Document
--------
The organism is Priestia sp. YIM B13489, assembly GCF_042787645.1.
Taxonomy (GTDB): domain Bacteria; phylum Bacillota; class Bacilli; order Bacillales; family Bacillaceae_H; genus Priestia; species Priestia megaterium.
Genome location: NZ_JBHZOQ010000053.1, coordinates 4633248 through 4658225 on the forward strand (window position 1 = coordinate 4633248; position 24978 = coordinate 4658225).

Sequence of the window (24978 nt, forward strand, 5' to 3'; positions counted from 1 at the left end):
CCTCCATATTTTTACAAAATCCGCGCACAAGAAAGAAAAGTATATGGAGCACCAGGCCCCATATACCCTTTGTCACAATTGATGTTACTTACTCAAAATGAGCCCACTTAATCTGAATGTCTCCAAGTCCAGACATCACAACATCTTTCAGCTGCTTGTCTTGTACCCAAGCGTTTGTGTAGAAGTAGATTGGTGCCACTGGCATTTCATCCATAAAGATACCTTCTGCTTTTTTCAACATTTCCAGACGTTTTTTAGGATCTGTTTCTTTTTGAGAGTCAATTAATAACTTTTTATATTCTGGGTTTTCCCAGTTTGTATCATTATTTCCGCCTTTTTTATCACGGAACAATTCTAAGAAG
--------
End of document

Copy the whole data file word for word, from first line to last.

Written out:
The organism is Priestia sp. YIM B13489, assembly GCF_042787645.1.
Taxonomy (GTDB): domain Bacteria; phylum Bacillota; class Bacilli; order Bacillales; family Bacillaceae_H; genus Priestia; species Priestia megaterium.
Genome location: NZ_JBHZOQ010000053.1, coordinates 4633248 through 4658225 on the forward strand (window position 1 = coordinate 4633248; position 24978 = coordinate 4658225).

Sequence of the window (24978 nt, forward strand, 5' to 3'; positions counted from 1 at the left end):
CCTCCATATTTTTACAAAATCCGCGCACAAGAAAGAAAAGTATATGGAGCACCAGGCCCCATATACCCTTTGTCACAATTGATGTTACTTACTCAAAATGAGCCCACTTAATCTGAATGTCTCCAAGTCCAGACATCACAACATCTTTCAGCTGCTTGTCTTGTACCCAAGCGTTTGTGTAGAAGTAGATTGGTGCCACTGGCATTTCATCCATAAAGATACCTTCTGCTTTTTTCAACATTTCCAGACGTTTTTTAGGATCTGTTTCTTTTTGAGAGTCAATTAATAACTTTTTATATTCTGGGTTTTCCCAGTTTGTATCATTATTTCCGCCTTTTTTATCACGGAACAATTCTAAGAAG